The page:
And to the comments about it being quicker for someone to modify the counters themselves rather than the designer do it – you’re comparing one person to another person, which isn’t the right comparison to make. Multiply the time needed to mod counters by the total number of colorblind players the game has, and then compare that to the trivial amount of time it would have taken for the designer of the counters to have considered colorblindness early in the process.

Also consider that perhaps someone who has been dealing with this their entire lives might actually have managed to think up the idea of modding counters by themselves before, whether or not counters can be modded is not what the issue is here.

That this is people getting offended by color choices, symptomatic of a SJW/blame culture

No-one is ‘offended’, taking offence is categorically not what accessibility is about. Any negativity is frustration, not offence, frustration at being excluded for no good reason at all. That’s when people get annoyed about accessibility; not through getting offended about some SJW philosophy, but when they’re unnecessarily excluded from doing something.

That it’s a slippery slope, where next? demands for blind accessible games?

Actually, blind-accessible gaming is totally a thing. And if your game mechanic supports and and it reasonably achievable for you to do, then why not? Sometimes it can be as simple as uploading your manual online, so someone with no vision can use their existing text to speech software to have it spoke out to them.

There is no sliding scale of unreasonable demands. Accessibility is very simple a case of looking at your game, and figuring out what barriers there are to people’s enjoyment, things that get in the way of the players and the designer’s vision. Then figure out which of those barriers are a necessary part of the enjoyment, and which barriers are not. And of those remaining barriers, which of those can be reasonably accommodated within your budget and without compromising the enjoyment of other players. All entirely reasonable.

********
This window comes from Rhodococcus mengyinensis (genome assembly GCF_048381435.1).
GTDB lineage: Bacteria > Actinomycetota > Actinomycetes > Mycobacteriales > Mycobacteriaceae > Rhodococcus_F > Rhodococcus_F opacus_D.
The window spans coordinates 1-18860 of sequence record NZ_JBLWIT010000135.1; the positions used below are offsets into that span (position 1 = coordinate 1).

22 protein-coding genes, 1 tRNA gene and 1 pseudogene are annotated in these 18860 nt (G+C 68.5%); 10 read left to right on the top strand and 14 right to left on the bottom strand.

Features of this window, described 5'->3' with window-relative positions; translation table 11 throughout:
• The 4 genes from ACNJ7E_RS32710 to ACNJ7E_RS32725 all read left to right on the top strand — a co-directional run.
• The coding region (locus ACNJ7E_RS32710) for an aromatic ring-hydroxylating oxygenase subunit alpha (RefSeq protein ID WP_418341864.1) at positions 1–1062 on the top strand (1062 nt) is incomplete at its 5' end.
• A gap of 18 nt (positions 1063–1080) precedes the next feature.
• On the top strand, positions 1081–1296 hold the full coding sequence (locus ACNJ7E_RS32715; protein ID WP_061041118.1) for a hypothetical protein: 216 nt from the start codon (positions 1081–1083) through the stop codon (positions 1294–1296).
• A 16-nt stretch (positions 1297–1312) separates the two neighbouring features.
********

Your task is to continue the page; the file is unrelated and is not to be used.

This is something that designers -want-. Designers don’t make games for themselves to play on their own. They make them for other people, to get their vision out to as many people as possible, and that process, when developing any game for any audience, involves identifying and solving barriers to people’s enjoyment. If there’s an easy way to solve a barrier, and so get that vision out to more people, why would you not want to take it?


Again these are not unusual misconceptions, but they are misconceptions. There’s a very clear lesson that can be learned from other industries that are further along; the more designers/publishers take accessibility into account the more these misconceptions fade, once people get more used to seeing this kind of stuff in practice and realise that it’s not some pointless invasive game breaking thing, it’s just making games better.

Every single person in this thread will have some kind of temporary/permanent/situational impairment at some time of their life, and the likelihood of permanent one increases drastically with age.. once you’re over 65, the change of permanent impairment is 50%. And then there’s your whole gaming group to take into account, one person who can’t play means all of you can’t play.

So you need to be getting behind this, if for no other reason purely from a selfish point of view, if you want to be able to continue gaming as you get older.

Change can and does come very quickly. In video games just two years ago it was front page news if a single game considered colorblindness; now it is progressing towards standard across the industry. And the nature of tabletop games, with a small number of publishers and artwork done at a publisher level, means the potential for rapid change is even higher again.

Again I’ve been working in game accessibility for 10 years, and a considerable amount of my work has been with colorblindness, so please feel free to ask me anything.